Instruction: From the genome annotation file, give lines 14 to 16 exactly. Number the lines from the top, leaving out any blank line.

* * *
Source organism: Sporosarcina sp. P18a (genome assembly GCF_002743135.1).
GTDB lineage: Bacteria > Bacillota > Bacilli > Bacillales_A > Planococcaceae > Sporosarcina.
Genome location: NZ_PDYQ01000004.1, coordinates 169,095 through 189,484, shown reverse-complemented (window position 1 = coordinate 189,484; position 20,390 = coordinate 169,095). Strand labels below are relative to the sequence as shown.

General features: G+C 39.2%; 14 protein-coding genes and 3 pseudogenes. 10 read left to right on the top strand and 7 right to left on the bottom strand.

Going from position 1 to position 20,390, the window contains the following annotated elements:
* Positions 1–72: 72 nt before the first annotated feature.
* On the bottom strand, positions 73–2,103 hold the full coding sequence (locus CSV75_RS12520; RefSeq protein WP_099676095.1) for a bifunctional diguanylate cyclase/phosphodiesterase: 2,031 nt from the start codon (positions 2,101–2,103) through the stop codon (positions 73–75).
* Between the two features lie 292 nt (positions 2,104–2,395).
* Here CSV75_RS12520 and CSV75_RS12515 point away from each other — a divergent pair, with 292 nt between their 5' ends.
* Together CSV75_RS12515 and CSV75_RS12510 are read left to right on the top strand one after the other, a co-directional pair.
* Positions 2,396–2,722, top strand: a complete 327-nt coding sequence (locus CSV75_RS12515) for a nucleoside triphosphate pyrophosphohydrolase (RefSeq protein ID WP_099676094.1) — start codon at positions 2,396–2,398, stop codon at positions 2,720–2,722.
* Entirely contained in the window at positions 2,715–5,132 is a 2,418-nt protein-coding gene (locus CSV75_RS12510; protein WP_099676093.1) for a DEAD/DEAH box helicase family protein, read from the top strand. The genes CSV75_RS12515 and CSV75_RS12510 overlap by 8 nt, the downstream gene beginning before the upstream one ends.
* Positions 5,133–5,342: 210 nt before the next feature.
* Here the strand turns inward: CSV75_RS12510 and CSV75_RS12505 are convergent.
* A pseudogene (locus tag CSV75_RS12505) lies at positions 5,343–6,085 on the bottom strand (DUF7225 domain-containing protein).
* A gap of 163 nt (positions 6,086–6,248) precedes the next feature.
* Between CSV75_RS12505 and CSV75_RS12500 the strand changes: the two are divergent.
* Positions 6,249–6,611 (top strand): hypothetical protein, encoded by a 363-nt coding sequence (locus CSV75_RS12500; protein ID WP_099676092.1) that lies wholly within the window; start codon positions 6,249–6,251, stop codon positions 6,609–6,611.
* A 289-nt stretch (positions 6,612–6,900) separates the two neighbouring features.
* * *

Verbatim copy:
* Here the strand turns inward: CSV75_RS12510 and CSV75_RS12505 are convergent.
* A pseudogene (locus tag CSV75_RS12505) lies at positions 5,343–6,085 on the bottom strand (DUF7225 domain-containing protein).
* A gap of 163 nt (positions 6,086–6,248) precedes the next feature.